Internet marketers and search engines alike are constantly putting an emphasis on the fact that content is king on the modern Web. However, content is not just about search engine optimization – it is about building up a reputation, raising brand awareness and earning customer respect and loyalty by providing them with engaging content which is either useful or entertaining to them in some way. As a crucial digital marketing channel, content marketing performance should be measured using its own set of key performance indicators. Here are five of the most important metrics to track.


1. Reach

How many people overall are viewing your content, and where are they coming from? Your reach is an essential KPI for the overall performance of your content marketing campaign. You should determine how many unique visitors you are getting to your website before you start tracking any other metrics.

Many businesses can also glean useful insights by tracking the geographical locations of their visitors so that they can better allocate their resources.


2. Engagement

Many beginners in the world of social media and content marketing lose touch with the importance of audience engagement, often because they place too great an emphasis on the role of content in search engine optimization. Tracking engagement metrics is crucial for determining the value of your content in the eyes of your target audience. The more useful people find your content, the more likely they are to become paying customers or leads.

Look out for things like the amount of pages people view per visit, how long they stay on the site and how many people leave immediately (bounce rate).


3. Referrals

Another important way to measure the value of your content is to determine how much of your traffic is coming from referrals. Your links should be coming from relevant and quality sources which is why black-hat SEO practices such as link building can have disastrous consequences for your business.

Be sure to track the number of visitors coming from your referrers as well as who is linking to you. You should also determine how valuable and relevant this traffic is by looking out for conversion rates, page visits and bounce rates among referred visitors.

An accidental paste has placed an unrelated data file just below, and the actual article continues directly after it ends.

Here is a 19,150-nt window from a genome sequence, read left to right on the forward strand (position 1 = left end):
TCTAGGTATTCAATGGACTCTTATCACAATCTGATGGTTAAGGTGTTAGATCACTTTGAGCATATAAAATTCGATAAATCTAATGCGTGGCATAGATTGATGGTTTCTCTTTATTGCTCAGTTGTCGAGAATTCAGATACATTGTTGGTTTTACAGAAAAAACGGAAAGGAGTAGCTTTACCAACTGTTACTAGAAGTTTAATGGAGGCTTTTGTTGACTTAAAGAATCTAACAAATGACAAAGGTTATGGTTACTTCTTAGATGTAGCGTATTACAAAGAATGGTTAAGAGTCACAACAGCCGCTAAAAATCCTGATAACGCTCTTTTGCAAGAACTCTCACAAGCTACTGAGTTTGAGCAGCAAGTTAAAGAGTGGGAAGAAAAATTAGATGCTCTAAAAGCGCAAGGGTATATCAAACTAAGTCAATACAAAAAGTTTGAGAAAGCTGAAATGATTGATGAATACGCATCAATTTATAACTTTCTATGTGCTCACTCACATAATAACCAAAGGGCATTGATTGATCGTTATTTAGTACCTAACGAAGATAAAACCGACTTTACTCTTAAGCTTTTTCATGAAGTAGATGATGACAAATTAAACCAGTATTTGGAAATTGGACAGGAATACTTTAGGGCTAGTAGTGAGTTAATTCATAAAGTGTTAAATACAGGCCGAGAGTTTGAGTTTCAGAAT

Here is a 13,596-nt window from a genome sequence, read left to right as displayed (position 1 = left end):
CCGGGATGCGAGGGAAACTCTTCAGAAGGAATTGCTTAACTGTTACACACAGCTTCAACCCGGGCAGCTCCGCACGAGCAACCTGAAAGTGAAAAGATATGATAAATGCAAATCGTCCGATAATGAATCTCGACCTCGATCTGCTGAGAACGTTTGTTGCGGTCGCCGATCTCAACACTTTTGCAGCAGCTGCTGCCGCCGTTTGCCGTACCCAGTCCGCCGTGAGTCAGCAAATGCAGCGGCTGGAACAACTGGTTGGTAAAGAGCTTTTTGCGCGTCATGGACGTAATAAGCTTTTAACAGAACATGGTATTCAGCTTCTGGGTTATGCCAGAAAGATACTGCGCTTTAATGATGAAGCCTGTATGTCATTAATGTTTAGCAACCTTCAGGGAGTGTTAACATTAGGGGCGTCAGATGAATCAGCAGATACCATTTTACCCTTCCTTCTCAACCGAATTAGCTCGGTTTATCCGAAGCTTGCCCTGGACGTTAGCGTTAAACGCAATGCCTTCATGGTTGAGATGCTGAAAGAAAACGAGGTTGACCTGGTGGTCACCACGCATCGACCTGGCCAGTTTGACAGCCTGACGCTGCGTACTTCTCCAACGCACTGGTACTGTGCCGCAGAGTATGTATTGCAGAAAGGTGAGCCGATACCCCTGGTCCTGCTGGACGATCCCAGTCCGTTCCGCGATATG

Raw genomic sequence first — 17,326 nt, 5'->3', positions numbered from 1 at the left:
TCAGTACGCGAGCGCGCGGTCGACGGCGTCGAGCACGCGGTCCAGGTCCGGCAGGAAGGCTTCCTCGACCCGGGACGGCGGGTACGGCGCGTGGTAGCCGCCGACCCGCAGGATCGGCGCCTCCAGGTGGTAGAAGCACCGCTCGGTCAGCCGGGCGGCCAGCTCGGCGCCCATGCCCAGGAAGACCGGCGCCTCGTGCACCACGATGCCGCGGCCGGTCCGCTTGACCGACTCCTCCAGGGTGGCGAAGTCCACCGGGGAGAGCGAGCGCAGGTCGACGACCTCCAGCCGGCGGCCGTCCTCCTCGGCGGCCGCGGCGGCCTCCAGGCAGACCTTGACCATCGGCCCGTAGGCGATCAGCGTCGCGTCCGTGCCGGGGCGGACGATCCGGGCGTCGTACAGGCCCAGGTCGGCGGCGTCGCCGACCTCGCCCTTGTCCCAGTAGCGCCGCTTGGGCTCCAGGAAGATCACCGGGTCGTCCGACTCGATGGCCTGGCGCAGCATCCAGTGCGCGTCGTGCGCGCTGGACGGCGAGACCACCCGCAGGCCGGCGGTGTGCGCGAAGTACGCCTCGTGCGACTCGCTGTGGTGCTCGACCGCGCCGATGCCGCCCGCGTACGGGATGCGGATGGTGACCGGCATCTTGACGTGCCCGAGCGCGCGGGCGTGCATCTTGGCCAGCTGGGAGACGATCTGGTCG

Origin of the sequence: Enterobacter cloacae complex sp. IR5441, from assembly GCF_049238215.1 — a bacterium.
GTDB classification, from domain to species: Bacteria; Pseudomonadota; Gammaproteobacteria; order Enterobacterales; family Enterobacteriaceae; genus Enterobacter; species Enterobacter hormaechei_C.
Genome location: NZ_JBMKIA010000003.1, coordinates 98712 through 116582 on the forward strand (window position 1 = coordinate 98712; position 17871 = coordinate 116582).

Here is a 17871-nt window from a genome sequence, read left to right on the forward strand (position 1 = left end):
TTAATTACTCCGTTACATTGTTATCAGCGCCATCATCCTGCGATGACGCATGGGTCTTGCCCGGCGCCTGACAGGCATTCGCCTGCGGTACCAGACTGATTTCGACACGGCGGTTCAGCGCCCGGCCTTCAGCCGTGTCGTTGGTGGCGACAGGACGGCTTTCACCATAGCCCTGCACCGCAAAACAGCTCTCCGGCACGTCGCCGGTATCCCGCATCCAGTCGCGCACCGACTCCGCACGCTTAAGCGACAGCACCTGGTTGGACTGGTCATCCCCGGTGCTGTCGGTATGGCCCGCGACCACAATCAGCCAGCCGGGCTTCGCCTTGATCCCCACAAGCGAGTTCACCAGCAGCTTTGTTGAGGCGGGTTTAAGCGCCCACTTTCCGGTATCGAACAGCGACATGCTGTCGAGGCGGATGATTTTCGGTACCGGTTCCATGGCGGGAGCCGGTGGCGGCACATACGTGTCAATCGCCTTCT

4. Social Sharing

Social media is now a number one resource not only for marketing your business, but also for marketing your content. When you publish new original web site content, you should post about it on your social networks, and if people find your content engaging enough, they will share it of their own accord on their own social media profiles.

Important metrics to track include the number of times people are sharing your content as well as which platforms they tend to share it on. You should also determine roughly how many visits you get from each social network and how these visitors behave when they reach your site.


5. Conversions

A conversion refers to a visitor to your website who goes on to become a paying customer or lead. In terms of content marketing, the conversion rate refers to the number of visitors who find your content engaging enough to become paying customers.

Your main conversions are where your business receives revenue, whether this be from sales or leads. Secondary conversions which you should track include things like mailing list subscriptions, sign-ups or downloads. Track all of your conversion rates by content type to determine how each area of your content marketing strategy is performing.